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Long head of biceps - the common suspect in shoulder trouble

John Elway, legendary quarter back to the Denver broncos and hall of famer, suffered with shoulder pain in his throwing arm late in his acclaimed 15-year NFL career. His long head of biceps was known to be partially torn and opinion was divided with regards to how to best manage it.

For a long time, the bicep was viewed as a critical structure in the shoulder and vital to elite throwers. Unfortunately, very few throwers returned to previous level of performance with surgical repair.

In 1997, Elway’s long head of biceps spontaneously ruptured. His biceps retracted distally, resulting in the classical “Popeye biceps sign.” However, his pain rapidly diminished and lead to a dramatic improvement in his performance and he ended up leading his team to consecutive Superbowl titles in 1997 and 1998. He was MVP of the 1998 Superbowl final, just prior to retiring at the age of 39.

In 2009 Brett Favre, also 39 and an NFL quarter back hall of famer in the twilight of his career was also suffering shoulder pain in his throwing arm. He underwent a biceps tenotomy encouraged by the experience of John Elway. He subsequently threw 4200 yards in the season, his second best in his career and led the Minnesota Vikings to the NFC final, losing in overtime to eventual Superbowl champions, the New Orleans Saints. He finally retired at the age of 41.

The long head of biceps is deeply innervated yet has a watershed area of poor vascularity as it emerges from the intertubercular groove. It’s required to do a 45 degree turn as it emerges from the groove and heads towards its origin on the superior labrum. It is subject to mechanical compression under the anterior acromion and associated acromial spurs or calcified Coraco-acromial ligament.

It is a well-recognised pain generator in the shoulder, and commonly noted to spontaneously rupture. This will result in sudden pain, followed by bruising and swelling in the following days. Curiously, pain rapidly settles, and patients often note improved function - especially if they had a prodrome of anterior shoulder pain, or bicipital tenosynovitis.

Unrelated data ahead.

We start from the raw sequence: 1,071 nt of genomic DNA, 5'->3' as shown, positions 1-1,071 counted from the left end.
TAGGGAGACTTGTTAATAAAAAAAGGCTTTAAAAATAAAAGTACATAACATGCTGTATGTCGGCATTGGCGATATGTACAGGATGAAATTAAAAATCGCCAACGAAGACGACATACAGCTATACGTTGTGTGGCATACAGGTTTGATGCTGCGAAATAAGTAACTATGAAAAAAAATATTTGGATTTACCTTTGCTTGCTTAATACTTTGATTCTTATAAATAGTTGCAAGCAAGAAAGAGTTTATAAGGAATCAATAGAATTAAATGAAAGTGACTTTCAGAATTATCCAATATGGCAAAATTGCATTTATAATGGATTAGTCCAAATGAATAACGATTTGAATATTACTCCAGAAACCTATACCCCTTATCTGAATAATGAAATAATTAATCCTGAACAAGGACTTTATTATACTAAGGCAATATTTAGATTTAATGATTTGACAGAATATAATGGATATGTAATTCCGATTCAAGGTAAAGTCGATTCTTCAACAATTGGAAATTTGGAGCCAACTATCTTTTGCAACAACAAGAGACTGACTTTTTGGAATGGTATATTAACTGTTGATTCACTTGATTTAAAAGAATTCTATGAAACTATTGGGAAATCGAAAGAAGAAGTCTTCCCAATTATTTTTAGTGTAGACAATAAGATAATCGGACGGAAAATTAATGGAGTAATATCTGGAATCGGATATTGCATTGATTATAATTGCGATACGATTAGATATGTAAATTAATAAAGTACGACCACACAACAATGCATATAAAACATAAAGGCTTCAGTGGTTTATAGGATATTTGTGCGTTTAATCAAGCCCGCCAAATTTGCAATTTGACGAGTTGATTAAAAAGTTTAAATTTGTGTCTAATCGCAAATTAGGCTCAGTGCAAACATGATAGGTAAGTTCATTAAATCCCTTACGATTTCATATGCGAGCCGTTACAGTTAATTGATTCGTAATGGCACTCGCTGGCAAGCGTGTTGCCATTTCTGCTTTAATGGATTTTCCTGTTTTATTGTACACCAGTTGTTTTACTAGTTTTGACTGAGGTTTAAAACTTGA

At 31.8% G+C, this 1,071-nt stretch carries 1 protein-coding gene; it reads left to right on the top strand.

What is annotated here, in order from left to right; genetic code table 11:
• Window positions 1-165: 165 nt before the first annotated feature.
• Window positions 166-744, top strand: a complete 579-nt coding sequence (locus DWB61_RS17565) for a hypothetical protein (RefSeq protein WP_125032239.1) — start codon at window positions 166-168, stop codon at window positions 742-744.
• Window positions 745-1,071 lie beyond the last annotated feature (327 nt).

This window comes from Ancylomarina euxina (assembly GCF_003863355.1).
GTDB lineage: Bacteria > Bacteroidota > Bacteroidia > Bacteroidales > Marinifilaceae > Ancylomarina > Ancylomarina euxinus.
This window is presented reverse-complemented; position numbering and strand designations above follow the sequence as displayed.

Non-operative treatment should always be employed first and include image guided injections in the biceps groove, activity modification and rotator cuff strengthening.

Many French surgeons, such as Gilles Walch, have advocated cutting the tendon to speed this process. Their results are generally excellent, although it results in approximately 20% loss of power which is mainly seen in supination. The short head, which originates from the coracoid process, remains intact and vinculae in the biciptal groove will often tether the tendon and prevent it from retracting fully down the arm.

Approximately 20% will suffer major retraction of the long head of biceps distally which results in distal bunching or the “Pop-eye” sign. This is generally only noticeable in younger males with large bicep muscles. Some patients do complain of cramping in the biceps, but this generally passes quickly.

Tenodesis is the process of reattaching the long head of biceps to the humerus outside of the shoulder joint. This can be performed in the biceps groove or below the pectoralis major tendon (subpectoral). This helps to maintain supination strength, which is important for dominant arms, manual workers and athletes. It is a relatively simple procedure with consistent results.

Cutting the biceps has also shown consistently good outcomes for treatment of SLAP (superior labrum anterior to posterior) tears, subscapularis tears and biceps instability.

When considering trouble in the shoulder, the biceps is always a suspect.